When you get older, you look back at your life. Some of it causes you pain. Sometimes, you are blessed with redemption.
At twenty-five, I was divorced and raising a toddler alone. It was rough. I worked fulltime. We lived in a bad part of town — it was all I could afford. I was anxious, and frankly inadequate to the task of parenting alone.
My ex and I made our peace, and he helped where he could. (I have a picture of him building a swingset for Danny in my back yard.) My ex remarried, to a nice young woman who wanted to start a family someday. They moved into a house a few blocks away, and our son enjoyed the attention from all of us. When I enrolled in a two-week night class, they offered a 10-day sleepover so he would have less disruption. After the two weeks ended, we saw the truth. He was happier, less stressed. We agreed he should move in with them. He was four.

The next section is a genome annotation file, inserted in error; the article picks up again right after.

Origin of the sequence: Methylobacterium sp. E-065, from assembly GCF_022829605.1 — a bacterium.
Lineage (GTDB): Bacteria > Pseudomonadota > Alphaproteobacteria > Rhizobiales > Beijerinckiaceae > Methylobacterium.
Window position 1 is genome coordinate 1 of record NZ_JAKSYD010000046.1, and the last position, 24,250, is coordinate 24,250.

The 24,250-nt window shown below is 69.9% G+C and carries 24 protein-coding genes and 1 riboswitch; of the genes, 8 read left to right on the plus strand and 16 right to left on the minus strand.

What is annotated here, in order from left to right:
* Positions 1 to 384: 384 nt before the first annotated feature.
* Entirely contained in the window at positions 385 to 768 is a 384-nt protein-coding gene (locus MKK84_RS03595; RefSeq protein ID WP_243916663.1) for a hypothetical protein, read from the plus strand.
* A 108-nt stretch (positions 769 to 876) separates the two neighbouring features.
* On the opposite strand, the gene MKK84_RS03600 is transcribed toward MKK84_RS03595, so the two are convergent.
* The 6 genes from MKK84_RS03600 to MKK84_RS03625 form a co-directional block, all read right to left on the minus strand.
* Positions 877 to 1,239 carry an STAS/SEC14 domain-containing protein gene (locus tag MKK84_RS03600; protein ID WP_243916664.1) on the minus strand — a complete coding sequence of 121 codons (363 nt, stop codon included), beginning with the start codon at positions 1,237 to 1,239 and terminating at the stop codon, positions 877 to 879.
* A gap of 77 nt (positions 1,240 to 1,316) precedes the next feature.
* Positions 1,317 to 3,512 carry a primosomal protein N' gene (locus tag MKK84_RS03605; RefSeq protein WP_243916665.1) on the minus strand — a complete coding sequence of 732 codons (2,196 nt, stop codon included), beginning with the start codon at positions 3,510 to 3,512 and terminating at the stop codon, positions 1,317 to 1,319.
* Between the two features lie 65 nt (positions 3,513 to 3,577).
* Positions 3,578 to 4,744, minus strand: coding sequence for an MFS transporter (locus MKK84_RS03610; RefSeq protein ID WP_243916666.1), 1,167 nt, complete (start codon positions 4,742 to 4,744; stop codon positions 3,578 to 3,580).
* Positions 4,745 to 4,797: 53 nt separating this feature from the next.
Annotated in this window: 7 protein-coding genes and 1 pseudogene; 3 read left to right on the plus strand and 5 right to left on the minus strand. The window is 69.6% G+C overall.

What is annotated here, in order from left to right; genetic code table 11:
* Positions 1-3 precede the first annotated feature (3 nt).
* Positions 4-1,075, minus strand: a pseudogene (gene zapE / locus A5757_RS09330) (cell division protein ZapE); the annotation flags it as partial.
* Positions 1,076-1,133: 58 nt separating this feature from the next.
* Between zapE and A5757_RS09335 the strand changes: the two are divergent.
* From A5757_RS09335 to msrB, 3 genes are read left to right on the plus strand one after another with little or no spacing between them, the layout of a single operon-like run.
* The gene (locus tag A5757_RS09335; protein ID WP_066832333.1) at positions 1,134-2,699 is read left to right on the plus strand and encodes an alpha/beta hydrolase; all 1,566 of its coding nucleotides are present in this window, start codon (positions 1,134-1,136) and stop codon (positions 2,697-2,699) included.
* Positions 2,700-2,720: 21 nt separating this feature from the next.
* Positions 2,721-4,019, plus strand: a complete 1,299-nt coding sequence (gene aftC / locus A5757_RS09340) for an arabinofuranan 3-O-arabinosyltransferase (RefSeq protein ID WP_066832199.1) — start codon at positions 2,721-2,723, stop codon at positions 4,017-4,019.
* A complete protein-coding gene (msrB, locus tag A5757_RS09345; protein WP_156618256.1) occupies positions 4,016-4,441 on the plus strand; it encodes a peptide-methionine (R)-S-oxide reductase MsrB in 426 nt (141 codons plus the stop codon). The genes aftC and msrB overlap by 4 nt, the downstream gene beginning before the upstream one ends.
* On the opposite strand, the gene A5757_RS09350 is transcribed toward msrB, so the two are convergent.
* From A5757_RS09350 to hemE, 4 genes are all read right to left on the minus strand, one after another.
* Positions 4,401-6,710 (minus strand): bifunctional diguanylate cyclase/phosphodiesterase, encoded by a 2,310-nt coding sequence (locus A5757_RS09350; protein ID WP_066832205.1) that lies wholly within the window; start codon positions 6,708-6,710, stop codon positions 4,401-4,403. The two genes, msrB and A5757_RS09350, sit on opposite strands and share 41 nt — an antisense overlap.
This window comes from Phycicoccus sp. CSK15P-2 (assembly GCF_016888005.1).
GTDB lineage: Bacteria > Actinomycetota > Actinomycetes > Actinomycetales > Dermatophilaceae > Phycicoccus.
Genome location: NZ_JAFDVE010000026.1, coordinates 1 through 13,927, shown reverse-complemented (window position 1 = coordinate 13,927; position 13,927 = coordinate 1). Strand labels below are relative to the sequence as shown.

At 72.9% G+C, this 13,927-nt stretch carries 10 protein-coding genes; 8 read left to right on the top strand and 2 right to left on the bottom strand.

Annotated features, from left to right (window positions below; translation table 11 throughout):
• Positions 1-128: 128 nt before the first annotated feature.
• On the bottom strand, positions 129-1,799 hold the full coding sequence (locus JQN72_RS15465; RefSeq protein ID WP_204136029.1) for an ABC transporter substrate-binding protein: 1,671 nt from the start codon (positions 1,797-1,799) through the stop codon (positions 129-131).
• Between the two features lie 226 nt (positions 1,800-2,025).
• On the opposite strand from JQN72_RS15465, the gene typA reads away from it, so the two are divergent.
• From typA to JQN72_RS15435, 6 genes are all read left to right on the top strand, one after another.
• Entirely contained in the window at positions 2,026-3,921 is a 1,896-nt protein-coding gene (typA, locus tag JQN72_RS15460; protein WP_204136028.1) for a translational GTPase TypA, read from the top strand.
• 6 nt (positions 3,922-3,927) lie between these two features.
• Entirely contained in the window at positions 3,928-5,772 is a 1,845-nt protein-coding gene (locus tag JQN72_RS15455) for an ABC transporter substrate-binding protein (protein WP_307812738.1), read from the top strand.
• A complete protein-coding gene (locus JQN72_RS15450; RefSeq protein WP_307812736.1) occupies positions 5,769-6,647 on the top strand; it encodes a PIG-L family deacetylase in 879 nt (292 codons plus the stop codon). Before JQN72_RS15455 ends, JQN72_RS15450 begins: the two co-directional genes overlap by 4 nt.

It killed me, but he thrived. Ann and Larry had two more children, so my son gained a brother and sister. He had a working dad and a stay-at-home mom. The family went camping and fishing. The three kids spent every other weekend with me. Although I was “Mama Lynne,” it was funny when we’d all be together, and a child would say “Mom,” and Ann and I would both answer.
We developed a style of co-parenting that still makes me proud. Ann was the one who had a hot dinner on the table in the evening, who made clothes for the kids, and helped them with schoolwork and crafts. I was the career mom. The two of us would appear together at school functions, causing the teachers to smile and shake their heads.
Over the thirty-plus years since then, our two families have endured some major challenges, but now Larry, Ann, and I are senior citizens. We love each other like family. I think more people should follow our example, and do what’s best for the kids.
But there is a dark place in my soul that sometimes feels grief over not being enough. Like I failed as a mother.
One day, my son, now an adult, heard me utter some form of guilt, and he said, “Mom, if you keep telling me what a rotten childhood I had, pretty soon I’m going to believe you.”
I shut my mouth and hugged him, absolved.